Like a camera, the human eye has an auto-focusing system, but human auto-focusing rarely makes mistakes. And unlike a camera, humans do not require trial and error to focus an object.
Johannes Burge, a postdoctoral fellow in the College of Liberal Arts’ Center for Perceptual Systems and co-author of the study, says it is significant that a statistical algorithm can now determine focus error, which indicates how much a lens needs to be refocused to make the image sharp, from a single image without trial and error.
“Our research on defocus estimation could deepen our understanding of human depth perception,” Burge says. “Our results could also improve auto-focusing in digital cameras. We used basic optical modeling and well-understood statistics to show that there is information lurking in images that cameras have yet to tap.”
The researchers’ algorithm can be applied to any blurry image to determine focus error. An estimate of focus error also makes it possible to determine how far objects are from the focus distance.
In the human eye, inevitable defects in the lens, such as astigmatism, can help the visual system (via the retina and brain) compute focus error; the defects enrich the pattern of “defocus blur,” the blur that is caused when a lens is focused at the wrong distance. Humans use defocus blur to both estimate depth and refocus their eyes. Many small animals use defocus as their primary depth cue.
“We are now one step closer to understanding how these feats are accomplished,” says Wilson Geisler, director of the Center for Perceptual Systems and coauthor of the study. “The pattern of blur introduced by focus errors, along with the statistical regularities of natural images, makes this possible.”
Burge and Geisler considered what happens to images as focus error increases: an increasing amount of detail is lost with larger errors. Then, they noted that even though the content of images varies considerably (e.g. faces, mountains, flowers), the pattern and amount of detail in images is remarkably constant. This constancy makes it possible to determine the amount of defocus and, in turn, to re-focus appropriately.
Their article, titled “Optimal defocus estimation in individual natural images,” will be published in the Proceedings of the National Academy of Sciences. The research was supported by a grant from the National Institutes of Health.
The Center for Perceptual Systems is an integrated program that overlaps several separate departments: Neuroscience, Psychology, Electrical and Computer Engineering, Neurobiology, Computer Science, and Speech and Communication.
Johannes Burge | Newswise Science News
Electromagnetic water cloak eliminates drag and wake
12.12.2017 | Duke University
Two holograms in one surface
12.12.2017 | California Institute of Technology
MPQ scientists achieve long storage times for photonic quantum bits which break the lower bound for direct teleportation in a global quantum network.
Concerning the development of quantum memories for the realization of global quantum networks, scientists of the Quantum Dynamics Division led by Professor...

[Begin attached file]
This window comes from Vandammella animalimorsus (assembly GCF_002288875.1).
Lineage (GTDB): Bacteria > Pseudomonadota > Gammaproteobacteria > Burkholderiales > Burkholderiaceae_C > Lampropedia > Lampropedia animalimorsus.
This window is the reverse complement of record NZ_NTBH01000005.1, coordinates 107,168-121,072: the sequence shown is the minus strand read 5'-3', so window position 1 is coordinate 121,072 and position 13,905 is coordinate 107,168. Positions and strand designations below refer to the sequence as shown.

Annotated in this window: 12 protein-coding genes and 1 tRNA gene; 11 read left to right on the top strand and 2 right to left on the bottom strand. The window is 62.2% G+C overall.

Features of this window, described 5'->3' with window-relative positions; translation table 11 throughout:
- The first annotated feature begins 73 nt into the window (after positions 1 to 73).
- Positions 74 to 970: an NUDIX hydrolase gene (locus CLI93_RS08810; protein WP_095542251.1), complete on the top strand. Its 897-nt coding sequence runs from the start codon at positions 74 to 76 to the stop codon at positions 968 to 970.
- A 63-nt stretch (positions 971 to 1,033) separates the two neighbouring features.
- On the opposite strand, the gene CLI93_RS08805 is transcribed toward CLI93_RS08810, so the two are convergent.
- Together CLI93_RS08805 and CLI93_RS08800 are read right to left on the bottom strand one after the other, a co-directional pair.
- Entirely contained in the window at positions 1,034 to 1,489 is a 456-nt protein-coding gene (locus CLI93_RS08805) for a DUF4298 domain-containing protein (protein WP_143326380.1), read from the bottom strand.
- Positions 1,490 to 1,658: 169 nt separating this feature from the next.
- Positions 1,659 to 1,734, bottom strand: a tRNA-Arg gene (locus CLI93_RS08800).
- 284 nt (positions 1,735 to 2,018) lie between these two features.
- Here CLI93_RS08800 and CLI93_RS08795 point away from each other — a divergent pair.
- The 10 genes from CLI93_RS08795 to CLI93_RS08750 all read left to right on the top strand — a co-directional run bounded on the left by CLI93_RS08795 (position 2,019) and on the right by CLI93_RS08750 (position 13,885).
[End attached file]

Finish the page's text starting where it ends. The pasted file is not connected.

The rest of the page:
Researchers have developed a water cloaking concept based on electromagnetic forces that could eliminate an object's wake, greatly reducing its drag while...
Tiny pores at a cell's entryway act as miniature bouncers, letting in some electrically charged atoms--ions--but blocking others. Operating as exquisitely sensitive filters, these "ion channels" play a critical role in biological functions such as muscle contraction and the firing of brain cells.
To rapidly transport the right ions through the cell membrane, the tiny channels rely on a complex interplay between the ions and surrounding molecules,...
The miniaturization of the current technology of storage media is hindered by fundamental limits of quantum mechanics. A new approach consists in using so-called spin-crossover molecules as the smallest possible storage unit. Similar to normal hard drives, these special molecules can save information via their magnetic state. A research team from Kiel University has now managed to successfully place a new class of spin-crossover molecules onto a surface and to improve the molecule’s storage capacity. The storage density of conventional hard drives could therefore theoretically be increased by more than one hundred fold. The study has been published in the scientific journal Nano Letters.
Over the past few years, the building blocks of storage media have gotten ever smaller. But further miniaturization of the current technology is hindered by...
With innovative experiments, researchers at the Helmholtz-Zentrums Geesthacht and the Technical University Hamburg unravel why tiny metallic structures are extremely strong
Light-weight and simultaneously strong – porous metallic nanomaterials promise interesting applications as, for instance, for future aeroplanes with enhanced...
11.12.2017 | Event News
08.12.2017 | Event News
07.12.2017 | Event News
13.12.2017 | Health and Medicine
13.12.2017 | Physics and Astronomy
13.12.2017 | Life Sciences